Andrew Bird - Hands of Glory | review | By Volume

What is this life, why do we strive? Fast on a wheel, too fast to feel. One day, my love, this life will slow. Sam Brookes - One Day

Andrew Bird

Hands of Glory

I don’t really want to be friends with people who don’t like Andrew Bird anyway.

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Author: on November 10, 2012
Mom & Pop
October 30, 2012

As a companion piece to his earlier 2012 release, the excellent Break It Yourself, Andrew Bird’s Hands of Glory inevitably feels like a “one for the fans” affair. Nothing here will make headway with too many new listeners, perhaps outside of the odd country or folk fan interested in some of the covers here, but then again that’s usually the response of most people to a new Andrew Bird album. For those who claim his music to be bland, Andrew Bird seems consistently less interested in pleasing new crowds. And that’s a great thing, really. He went down that path before, coming out of his Bowl of Fire days of hot jazz, eastern folk melodies, and noirish romps, and into the pop spotlight with The Mysterious Production of Eggs. Since then he has slowly come back down to his roots, and Hands of Glory is even more stripped down and rootsy than Break It Yourself was, which is pretty great if you ask me. So when I say it’s “one for the fans,” what I really mean to say is Andrew Bird keeps doing that thing he does so well.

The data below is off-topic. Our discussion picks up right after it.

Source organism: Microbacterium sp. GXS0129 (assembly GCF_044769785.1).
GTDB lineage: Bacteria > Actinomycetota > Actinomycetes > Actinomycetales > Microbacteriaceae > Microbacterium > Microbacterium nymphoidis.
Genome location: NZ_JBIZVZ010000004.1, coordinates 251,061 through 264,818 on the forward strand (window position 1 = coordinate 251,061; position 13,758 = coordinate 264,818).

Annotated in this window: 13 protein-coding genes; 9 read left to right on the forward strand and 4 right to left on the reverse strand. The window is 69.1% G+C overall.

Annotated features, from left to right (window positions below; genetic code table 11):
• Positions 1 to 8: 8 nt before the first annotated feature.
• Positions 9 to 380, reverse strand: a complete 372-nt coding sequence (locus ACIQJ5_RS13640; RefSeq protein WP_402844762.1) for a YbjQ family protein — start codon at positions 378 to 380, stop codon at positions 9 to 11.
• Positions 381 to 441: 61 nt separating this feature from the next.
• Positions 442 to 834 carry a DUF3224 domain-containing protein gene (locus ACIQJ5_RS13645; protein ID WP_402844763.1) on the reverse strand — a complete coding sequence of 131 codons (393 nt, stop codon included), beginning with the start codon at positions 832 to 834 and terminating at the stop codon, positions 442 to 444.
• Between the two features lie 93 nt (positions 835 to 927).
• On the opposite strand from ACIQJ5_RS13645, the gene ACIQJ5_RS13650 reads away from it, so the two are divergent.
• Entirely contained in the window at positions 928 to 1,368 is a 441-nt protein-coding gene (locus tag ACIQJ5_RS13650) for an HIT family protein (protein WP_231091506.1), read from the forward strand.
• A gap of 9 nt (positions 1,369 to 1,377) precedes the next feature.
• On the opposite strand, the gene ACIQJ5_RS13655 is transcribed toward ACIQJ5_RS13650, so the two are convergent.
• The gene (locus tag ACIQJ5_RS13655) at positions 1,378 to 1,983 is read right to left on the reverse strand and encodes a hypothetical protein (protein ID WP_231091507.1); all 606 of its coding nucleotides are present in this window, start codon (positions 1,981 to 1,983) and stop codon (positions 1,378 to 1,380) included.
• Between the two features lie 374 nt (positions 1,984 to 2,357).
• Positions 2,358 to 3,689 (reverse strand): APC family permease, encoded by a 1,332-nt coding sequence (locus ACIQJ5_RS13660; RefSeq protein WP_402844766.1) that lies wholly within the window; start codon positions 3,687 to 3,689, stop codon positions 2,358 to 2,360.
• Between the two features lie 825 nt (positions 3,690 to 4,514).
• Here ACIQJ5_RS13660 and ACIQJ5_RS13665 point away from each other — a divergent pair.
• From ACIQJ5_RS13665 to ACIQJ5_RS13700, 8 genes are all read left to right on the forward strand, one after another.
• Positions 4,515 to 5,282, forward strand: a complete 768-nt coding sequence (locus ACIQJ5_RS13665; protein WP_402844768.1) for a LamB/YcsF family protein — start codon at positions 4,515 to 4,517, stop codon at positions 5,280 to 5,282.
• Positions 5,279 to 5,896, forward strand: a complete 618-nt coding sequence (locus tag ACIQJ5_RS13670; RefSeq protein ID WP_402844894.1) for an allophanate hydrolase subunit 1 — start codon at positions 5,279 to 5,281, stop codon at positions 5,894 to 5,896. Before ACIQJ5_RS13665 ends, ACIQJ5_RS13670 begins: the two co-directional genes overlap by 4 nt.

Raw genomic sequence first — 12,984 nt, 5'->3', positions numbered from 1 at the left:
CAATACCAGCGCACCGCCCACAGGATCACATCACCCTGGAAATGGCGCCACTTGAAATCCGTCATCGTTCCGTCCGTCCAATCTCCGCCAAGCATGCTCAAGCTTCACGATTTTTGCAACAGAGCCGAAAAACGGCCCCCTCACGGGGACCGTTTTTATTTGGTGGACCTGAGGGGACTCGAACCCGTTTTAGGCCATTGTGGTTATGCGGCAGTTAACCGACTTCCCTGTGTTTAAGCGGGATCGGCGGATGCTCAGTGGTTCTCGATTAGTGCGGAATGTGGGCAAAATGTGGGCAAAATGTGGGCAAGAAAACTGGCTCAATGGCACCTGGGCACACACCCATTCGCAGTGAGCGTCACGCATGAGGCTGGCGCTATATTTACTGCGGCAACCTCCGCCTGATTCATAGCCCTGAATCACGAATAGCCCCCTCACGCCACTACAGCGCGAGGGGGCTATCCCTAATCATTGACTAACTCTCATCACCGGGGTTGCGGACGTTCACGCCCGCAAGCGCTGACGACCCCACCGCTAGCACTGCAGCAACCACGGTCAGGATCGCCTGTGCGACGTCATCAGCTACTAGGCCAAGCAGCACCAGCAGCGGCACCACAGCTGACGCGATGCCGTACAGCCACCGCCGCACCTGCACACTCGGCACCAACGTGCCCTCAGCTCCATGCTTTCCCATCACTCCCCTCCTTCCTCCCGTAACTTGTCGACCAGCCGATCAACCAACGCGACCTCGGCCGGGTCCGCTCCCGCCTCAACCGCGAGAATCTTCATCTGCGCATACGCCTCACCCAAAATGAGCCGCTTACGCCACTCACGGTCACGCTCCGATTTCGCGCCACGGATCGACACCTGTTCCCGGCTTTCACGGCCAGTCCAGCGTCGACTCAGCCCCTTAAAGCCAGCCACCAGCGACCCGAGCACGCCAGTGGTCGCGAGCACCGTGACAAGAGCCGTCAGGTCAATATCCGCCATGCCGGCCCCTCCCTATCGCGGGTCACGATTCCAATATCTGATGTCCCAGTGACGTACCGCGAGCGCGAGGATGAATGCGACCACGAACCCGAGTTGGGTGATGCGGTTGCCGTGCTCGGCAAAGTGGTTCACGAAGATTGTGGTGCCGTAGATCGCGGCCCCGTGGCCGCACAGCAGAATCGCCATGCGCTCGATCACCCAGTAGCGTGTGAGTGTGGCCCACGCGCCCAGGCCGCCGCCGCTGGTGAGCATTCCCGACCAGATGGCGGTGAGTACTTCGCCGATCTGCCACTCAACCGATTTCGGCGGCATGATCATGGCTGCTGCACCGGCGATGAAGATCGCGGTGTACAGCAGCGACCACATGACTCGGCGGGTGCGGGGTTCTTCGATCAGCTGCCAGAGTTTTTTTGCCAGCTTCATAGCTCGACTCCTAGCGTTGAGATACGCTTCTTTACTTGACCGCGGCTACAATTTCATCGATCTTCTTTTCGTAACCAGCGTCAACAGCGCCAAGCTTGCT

Of course not everything on this companion piece is of the highest order. Some of the middle tracks feel like they belong on a companion album over the main stage. “Railroad Bill” and “Something Biblical,” in particular, both feel a bit ho-hum compared to the rest of the tracks on display; by no means is either song bad, but the country twang of the former is more of a miss than a hit, and the latter feels a bit too precious to the point of being plodding. At other times Hands of Glory might suffer from its own designation as an addition, a tack-on. “Orpheo,” for example, is heart achingly beautiful, with dry violin tones replacing the effervescent fiddling of Break It Yourself’s original, but with that switch the song loses some of its energy and beauty.

For each misstep (if we even want to call them that), though, there is something to treasure. The album is bookended by its two best tracks. “Three White Horses” is a haunting cover that uses Bird’s great awareness of space and timbre to make it something special and worthy of being mentioned in the same breath as some of his best pieces. The ten minute, near-instrumental version of that track, closing out Hands of Glory, manages to take all of those precious, warm, and beautiful moments that have littered Andrew Bird’s album for God knows how long, and places them into one long phantasmagoria. As the plucked fiddling section gives way to the heavily reverbed loops that wash over the second half of the song, it is quite simply one of the best moments of 2012. For this I cannot but recommend this—if it’s your thing. Is this going to win over those detractors? Does it offer them something they haven’t heard from Andrew Bird before? Is Hands of Glory the absolute must have of the year? No, but I don’t really want to be friends with people who don’t like Andrew Bird anyway.

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